Posted: Jun 1, 2007 2:55pm ET
I recently found one of the finest places on earth to smoke a cigar. The only problem? It’s not always in the same place.
The place is the Queen Mary 2, the stately ocean liner owned by Cunard. I was on the ship last week for the Britannia Ball, a fundraiser sponsored by CIT Group Inc., which benefited the New York City Opera and the Brooklyn Academy of Music.
The ship (never call such a glorious vessel a boat, I’ve been told) was docked in Brooklyn for the evening’s festivities, and as we pulled up to the liner it was impossible not to be awed by its sheer size. The QM2 is longer than Tiger Woods hits a golf ball (1,132 feet, or 377 yards), carries a crew of 1,253 and weighs about 151,000 gross tons.
Inside, the ship is simply gorgeous. Everything has been decorated to the hilt, with fine marble, rich woods, and grand rooms that simply awe. The ship has a spa, a planetarium, and it cost $800 million to build. (For more on the QM2, read this story from Cigar Aficionado.)
Despite being docked in New York, home to one of the most Draconian smoking bans anywhere, the ship adheres to its own rules. That means you can smoke. At a bar before dinner? No problem: the smoking section is to the left. There were ashtrays in the nightclub and on the bar. Remember those?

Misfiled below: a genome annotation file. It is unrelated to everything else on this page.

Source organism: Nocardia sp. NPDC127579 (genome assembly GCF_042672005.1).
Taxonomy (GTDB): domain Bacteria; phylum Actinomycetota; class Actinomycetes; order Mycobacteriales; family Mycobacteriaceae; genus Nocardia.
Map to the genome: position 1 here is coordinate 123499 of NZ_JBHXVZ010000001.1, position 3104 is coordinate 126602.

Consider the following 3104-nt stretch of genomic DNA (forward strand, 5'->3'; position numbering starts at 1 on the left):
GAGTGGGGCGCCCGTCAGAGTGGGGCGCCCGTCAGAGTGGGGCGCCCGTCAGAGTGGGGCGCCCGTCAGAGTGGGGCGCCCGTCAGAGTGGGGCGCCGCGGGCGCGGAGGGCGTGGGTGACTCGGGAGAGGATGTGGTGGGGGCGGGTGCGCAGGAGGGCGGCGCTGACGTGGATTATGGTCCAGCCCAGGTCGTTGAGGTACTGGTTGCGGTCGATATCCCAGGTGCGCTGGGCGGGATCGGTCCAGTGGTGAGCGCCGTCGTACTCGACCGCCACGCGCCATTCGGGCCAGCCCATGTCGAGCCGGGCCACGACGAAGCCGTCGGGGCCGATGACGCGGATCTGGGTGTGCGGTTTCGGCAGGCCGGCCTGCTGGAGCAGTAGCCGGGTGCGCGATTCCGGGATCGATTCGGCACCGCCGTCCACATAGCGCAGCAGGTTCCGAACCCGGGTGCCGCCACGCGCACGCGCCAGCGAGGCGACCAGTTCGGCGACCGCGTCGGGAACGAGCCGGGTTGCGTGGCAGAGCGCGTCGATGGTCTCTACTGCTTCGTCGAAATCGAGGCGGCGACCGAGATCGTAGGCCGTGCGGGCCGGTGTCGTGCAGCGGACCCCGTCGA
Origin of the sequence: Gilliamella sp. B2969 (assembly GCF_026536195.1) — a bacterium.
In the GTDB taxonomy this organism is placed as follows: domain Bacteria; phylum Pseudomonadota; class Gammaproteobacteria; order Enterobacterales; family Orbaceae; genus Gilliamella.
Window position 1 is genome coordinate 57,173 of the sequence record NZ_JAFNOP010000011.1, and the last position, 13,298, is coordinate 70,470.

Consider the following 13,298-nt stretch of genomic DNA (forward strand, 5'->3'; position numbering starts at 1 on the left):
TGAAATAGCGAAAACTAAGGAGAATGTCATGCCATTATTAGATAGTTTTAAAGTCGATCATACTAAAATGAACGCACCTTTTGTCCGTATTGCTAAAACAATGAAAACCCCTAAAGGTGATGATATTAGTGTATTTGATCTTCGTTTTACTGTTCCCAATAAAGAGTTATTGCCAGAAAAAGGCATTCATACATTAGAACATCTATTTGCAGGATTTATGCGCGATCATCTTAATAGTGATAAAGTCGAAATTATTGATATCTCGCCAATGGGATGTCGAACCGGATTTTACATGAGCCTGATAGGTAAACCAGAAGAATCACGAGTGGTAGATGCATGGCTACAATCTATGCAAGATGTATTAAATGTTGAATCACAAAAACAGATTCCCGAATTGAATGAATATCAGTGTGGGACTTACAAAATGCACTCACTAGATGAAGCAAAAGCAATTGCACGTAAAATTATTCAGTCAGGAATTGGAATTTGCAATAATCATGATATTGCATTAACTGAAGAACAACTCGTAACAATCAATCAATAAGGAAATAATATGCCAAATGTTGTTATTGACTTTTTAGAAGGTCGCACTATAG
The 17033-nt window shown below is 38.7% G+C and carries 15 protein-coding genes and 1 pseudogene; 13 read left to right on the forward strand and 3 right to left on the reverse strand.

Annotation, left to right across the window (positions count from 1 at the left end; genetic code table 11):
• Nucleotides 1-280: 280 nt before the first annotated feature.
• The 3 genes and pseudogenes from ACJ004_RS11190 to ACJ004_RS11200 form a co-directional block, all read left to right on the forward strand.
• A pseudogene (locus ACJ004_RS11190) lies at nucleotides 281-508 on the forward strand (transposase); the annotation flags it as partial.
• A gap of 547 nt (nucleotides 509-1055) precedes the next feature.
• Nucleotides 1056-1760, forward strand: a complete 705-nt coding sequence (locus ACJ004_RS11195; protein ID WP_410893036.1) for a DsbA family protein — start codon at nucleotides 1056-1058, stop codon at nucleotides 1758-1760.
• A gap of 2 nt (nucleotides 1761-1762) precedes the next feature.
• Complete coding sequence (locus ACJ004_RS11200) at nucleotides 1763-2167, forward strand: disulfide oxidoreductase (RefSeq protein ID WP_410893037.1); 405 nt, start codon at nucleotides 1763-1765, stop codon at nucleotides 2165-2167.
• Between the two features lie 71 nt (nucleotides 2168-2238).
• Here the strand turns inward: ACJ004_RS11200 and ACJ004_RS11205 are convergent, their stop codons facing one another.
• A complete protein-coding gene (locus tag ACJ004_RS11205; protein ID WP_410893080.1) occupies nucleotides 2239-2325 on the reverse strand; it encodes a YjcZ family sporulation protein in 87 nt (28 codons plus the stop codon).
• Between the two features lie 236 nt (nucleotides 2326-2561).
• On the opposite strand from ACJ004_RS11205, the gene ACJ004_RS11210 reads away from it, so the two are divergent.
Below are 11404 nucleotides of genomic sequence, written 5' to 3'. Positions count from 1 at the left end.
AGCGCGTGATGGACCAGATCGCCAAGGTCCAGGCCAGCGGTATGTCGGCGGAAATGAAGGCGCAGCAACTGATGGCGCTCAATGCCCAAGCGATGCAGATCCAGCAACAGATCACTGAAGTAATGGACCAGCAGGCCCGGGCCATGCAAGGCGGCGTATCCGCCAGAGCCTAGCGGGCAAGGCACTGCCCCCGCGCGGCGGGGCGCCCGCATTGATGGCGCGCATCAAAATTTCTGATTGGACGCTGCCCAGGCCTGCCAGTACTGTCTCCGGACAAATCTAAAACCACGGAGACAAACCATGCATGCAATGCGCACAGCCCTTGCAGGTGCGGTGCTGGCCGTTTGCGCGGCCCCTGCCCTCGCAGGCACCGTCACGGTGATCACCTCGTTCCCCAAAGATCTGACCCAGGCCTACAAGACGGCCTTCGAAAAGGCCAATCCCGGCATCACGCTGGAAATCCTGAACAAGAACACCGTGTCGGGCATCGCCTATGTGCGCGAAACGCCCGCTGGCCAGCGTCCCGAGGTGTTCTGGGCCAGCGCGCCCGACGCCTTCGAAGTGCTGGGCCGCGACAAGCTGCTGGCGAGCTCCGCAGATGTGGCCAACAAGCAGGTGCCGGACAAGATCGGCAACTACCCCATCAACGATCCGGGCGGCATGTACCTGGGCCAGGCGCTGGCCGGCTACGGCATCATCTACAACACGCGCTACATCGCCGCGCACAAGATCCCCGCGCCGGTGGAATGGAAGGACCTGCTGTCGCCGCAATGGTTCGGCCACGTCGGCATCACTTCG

The evening brought 800 guests together for cocktails, entertainment, dinner and dancing. I began with much of the crowd on one of the ships myriad decks, enjoying the warm weather and having a Bombay Saffire Martini. The crowd was festive, obviously taken with the beauty of the ship. Soon it was time for the entertainment, where Patti LuPone was performing songs from The Lady with the Torch.”
I like live music, but I love cigars, so I skipped the show to go in search of Churchills, the QM2s cigar bar. Soon I was up on deck No. 9, walking the length of the ship (boy, that’s a long ship) to find the cigar bar.
It was empty, but the door was open. There were about a dozen comfortable chairs, and a nice selection of non-Cuban cigars behind glass. I had brought my own. I settled on a Bolivar Belicoso Fino, sat in my chair and clipped the head from the dark figurado. As I lit the cigar with my torch, I looked across the room, straight into the glowering eyes of a bust of Sir Winston himself. As I puffed the rich smoke, I couldn’t help but think Sir Winston would approve of my decision.
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